After a career in telecommunications I decided to dedicate myself to what has been a passion since childhood: photography. I took my first images at the age of eight and at fourteen I learned the basics of laboratory work in the darkroom of my grandmother, a filmmaker and photographer herself. A year spent for studies in the United States provided me with the opportunity to take courses with professional photographers and above all to learn how to observe. It was the visual experience of a blurred photograph taken from a moving vehicle during a vacation in Turkey that revealed to me the path to follow: to become an artist. I was forty years old, the age of mid-life, a period of questioning and reorientation of existence according to new priorities.


Without superstition or esotericism, I often reflect on what I consider as near-death experiences, which were the consequence of important health problems during my childhood. Are these experiences the reason for my desire to transgress frontiers and my longing to capture the vital force of light and colours, which I perceive as ever changing around me? I remember intense luminous impressions that procured a profound state of well-being, after having spent three days in a coma. A state of plenitude that I intend to seize and reveal in images loaded with emotion, in spite of being devoid of figuration.


Being positive and sharing this enthusiasm for life are essential to me because I am of an optimistic nature and I appreciate social contact and dialogue. Life is permanent flow and movement, but also transgression of frontiers and established rules. Why “Tracker of Lights”? To “track” symbolizes the state of perpetual vigilance, being a researcher turned to the future, constantly testing the boundaries of existing limits and frontiers.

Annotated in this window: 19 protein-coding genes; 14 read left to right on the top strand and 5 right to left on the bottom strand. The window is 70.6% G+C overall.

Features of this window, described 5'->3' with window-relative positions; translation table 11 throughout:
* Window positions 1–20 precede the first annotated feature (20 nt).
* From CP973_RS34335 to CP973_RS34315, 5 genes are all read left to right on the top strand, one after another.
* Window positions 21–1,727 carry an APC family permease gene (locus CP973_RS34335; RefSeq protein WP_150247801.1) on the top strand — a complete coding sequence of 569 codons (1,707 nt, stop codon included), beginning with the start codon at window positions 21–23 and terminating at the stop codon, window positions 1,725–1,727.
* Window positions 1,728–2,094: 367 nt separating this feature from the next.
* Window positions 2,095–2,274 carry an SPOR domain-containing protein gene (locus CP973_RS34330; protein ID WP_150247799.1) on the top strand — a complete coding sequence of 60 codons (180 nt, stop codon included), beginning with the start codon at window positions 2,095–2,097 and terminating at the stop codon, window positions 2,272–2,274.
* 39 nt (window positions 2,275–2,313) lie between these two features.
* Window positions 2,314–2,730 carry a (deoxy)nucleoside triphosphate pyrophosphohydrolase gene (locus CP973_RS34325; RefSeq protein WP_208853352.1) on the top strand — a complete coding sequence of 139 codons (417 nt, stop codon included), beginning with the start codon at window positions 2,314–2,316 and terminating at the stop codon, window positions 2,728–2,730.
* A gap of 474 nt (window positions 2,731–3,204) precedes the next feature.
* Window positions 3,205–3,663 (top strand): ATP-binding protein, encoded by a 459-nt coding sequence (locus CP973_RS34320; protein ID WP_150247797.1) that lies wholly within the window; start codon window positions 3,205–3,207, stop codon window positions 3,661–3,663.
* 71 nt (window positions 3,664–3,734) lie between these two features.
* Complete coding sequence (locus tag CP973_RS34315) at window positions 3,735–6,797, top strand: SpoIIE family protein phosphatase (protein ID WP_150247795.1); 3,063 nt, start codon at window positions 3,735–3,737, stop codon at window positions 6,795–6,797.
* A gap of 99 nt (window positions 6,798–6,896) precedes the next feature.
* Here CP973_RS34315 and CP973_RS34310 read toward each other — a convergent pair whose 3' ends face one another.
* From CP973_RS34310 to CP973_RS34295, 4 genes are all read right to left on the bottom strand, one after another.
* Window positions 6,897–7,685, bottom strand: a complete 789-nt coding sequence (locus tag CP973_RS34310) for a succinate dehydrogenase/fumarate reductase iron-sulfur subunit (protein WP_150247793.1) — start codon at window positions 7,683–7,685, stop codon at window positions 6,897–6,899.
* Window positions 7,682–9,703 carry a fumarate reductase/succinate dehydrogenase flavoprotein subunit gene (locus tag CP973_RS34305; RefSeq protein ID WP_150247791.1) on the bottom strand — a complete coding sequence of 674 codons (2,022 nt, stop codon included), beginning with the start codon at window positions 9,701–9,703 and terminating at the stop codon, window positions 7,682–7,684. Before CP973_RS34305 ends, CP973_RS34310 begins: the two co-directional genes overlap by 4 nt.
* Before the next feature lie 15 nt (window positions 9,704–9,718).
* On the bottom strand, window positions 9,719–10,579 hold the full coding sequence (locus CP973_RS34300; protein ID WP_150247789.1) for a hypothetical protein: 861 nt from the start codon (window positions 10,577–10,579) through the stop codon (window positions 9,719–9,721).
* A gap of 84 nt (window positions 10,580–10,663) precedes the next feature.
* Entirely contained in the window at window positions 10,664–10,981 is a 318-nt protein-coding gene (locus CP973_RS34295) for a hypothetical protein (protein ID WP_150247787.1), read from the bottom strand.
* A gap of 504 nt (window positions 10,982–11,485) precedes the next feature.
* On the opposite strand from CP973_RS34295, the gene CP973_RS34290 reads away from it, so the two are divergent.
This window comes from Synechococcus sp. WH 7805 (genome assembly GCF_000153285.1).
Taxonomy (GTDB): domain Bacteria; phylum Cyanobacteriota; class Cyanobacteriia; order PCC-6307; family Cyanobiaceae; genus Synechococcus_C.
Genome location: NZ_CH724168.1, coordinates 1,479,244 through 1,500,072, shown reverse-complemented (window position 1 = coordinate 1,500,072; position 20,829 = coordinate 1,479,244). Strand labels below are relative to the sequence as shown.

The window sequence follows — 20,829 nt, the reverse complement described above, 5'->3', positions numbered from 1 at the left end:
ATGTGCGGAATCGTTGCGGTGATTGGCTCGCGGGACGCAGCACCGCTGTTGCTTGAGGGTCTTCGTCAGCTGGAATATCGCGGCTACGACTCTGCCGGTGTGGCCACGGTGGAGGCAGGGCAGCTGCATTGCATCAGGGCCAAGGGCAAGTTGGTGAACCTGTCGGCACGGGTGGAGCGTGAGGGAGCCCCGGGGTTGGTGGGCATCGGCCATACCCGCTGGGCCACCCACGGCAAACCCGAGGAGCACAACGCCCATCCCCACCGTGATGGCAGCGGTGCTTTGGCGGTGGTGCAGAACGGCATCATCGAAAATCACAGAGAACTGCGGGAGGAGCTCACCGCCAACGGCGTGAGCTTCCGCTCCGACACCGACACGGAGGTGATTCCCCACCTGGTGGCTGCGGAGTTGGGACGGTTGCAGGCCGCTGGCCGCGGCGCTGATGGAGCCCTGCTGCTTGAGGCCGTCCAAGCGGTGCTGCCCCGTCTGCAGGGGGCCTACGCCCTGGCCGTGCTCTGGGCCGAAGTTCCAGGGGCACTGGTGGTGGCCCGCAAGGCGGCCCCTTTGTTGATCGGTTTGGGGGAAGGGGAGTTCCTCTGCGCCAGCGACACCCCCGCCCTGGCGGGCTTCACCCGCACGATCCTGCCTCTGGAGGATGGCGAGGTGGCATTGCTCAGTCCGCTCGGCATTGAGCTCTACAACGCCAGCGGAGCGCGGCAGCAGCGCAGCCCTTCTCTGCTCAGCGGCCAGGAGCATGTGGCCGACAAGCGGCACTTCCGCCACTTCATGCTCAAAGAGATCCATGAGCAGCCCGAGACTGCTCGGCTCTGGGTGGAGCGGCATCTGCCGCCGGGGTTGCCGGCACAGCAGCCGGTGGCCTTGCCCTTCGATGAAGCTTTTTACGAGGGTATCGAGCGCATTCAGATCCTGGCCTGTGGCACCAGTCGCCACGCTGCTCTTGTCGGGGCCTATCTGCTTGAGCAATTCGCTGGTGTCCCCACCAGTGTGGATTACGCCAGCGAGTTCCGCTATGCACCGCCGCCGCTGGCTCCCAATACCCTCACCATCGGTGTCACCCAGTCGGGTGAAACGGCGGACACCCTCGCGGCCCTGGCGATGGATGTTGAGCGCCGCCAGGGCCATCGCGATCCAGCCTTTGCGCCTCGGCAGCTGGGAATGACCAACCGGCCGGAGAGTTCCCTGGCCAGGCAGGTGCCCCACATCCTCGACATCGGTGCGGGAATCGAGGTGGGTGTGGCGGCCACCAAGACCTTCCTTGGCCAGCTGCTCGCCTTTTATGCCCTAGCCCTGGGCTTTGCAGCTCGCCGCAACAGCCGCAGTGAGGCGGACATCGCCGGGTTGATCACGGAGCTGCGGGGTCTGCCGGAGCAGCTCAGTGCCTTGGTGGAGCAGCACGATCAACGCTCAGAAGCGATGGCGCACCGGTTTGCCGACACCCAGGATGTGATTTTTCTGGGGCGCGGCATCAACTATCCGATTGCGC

Among the main foundations of my work are the conscious and the unconscious. Indeed, while taking a picture I pass from one mental state to another, from a preconceived idea or an object to an uncontrolled gesture, my body involved in a sequence of movements during which I forget myself and become guided by my emotions. I also forget the rules of photography and play with the taboos of the technique: blurring due to long exposure and movement that are proscribed by the classical approach of photography are the very essence of my work.


I am also fascinated by the borders between photography and painting. Even if photography is my main artistic tool, I perceive myself more as a painter and wish to further develop this affinity in the future. I would also like to reach out to the frontiers between photography and other artistic media such as sculpture, and to use new supports for my images such as aluminium, copper and Plexiglass, in addition to paper and enamel plate.


I also have a keen interest in the interplay between art and technology, such as the different states of light. Besides natural light, I explore unexpected artificial sources of light.


Although based on intuition and on the unconscious, my approach of photography resembles the empirical work of a researcher who progressively advances by small steps into new territories.


Yves Ullens